GetChanges and Merge Methods
The .NET Compact Framework 2.0 adds the GetChanges and Merge methods to the DataSet class. The GetChanges method returns a copy of DataSet that contains all of the changes since AcceptChanges was last called. The returned DataSet is optimized for merging.
The Merge method merges one DataSet into another. It is particularly useful for merging changes from one DataSet, returned by the GetChanges method, into another.
The .NET Compact Framework DataSet class now provides the Copy method. The Copy method returns a new DataSet containing the same structure and data as the original.
The DataTable class now provides the WriteXml and ReadXml methods, which provide XML serialization and deserialization of individual tables. Also the addition of serialization and deserialization support allows DataTables to now be passed as Web service arguments.
The .NET Compact Framework 2.0 provides a number of enhancements to the XML–related classes. These enhancements both simplify the process of working with XML data and also bring the .NET Compact Framework XML–related classes much more inline with those available in the full .NET Framework.
The XmlDocument class now supports the SelectSingleNode and SelectNodes methods—both of which provide the ability to search the document using XPath.
The .NET Compact Framework 2.0 adds the XmlSerializer class along with the related attribute classes, such as XmlElement and XmlAttribute. Using XmlSerializer allows you to save and restore classes to and from XML.
The new XmlSerializer class is also used internally by the .NET Compact Framework 2.0 Web service proxy base classes. The new XmlSerializer class provides substantially improved performance over the mechanism used by the .NET Compact Framework 1.0 to serialize and deserialize Web service arguments thereby providing improved Web service call performance.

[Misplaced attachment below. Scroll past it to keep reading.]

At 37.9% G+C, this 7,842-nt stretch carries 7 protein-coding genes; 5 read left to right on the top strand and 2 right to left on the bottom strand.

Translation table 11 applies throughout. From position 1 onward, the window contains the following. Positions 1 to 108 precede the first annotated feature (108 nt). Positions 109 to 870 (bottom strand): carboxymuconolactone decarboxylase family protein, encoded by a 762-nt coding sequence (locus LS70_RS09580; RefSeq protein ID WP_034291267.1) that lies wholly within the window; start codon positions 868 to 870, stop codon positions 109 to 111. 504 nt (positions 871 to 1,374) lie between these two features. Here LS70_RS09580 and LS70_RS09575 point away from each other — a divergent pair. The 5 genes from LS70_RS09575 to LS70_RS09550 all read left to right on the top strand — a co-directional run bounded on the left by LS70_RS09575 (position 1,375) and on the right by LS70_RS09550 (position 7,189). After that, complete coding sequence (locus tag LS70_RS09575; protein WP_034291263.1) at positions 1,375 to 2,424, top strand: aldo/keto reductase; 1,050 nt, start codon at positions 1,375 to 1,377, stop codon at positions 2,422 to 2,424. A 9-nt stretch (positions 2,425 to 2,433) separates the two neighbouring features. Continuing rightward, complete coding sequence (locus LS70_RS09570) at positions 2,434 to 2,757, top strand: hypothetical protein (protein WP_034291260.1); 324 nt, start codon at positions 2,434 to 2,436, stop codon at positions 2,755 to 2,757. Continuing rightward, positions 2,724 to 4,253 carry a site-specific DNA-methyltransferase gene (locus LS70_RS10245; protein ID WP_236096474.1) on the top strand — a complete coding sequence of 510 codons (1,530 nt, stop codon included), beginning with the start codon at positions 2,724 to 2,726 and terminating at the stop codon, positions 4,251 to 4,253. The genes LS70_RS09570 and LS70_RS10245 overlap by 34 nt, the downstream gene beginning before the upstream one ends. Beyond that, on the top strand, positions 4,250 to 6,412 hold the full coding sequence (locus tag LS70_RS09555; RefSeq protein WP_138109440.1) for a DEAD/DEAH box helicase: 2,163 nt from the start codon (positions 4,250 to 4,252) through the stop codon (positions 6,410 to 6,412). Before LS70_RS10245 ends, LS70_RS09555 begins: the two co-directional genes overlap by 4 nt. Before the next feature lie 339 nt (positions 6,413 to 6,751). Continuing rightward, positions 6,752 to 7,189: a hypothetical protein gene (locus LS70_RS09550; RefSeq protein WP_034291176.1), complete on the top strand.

The .NET Compact Framework 2.0 now provides the XmlSchema class and related classes for working with XML schema documents. These classes can also be used to dynamically generate schemas.
The new data binding class, BindingSource, is included in the .NET Compact Framework 2.0. The BindingSource is normally layered between one or more data bound controls and a data binding source. When used, the BindingSource class simplifies data binding by providing a layer of indirection and adding currency management, change events, and more.
Communications is an important part of virtually every smart device application. The .NET Compact Framework 2.0 has added several new classes to simplify common communications requirements as well as providing entirely new capabilities. In addition to the new communications classes, the .NET Compact Framework 2.0 also includes improvements to existing classes.
As noted earlier, the new XmlSerializer class substantially improves the performance of Web service calls by providing a much faster XML serialization and deserialization of Web service arguments.
In addition to the performance improvements, the .NET Compact Framework 2.0 Web service classes now provide support for SOAP version 1.2.
For application developers who want to take advantage of the asynchronous messaging features of MSMQ, the .NET Compact Framework 2.0 provides the classes in the "System.Messaging" namespace. These classes provide support for sending and receiving messages including using transactions to create atomic operations.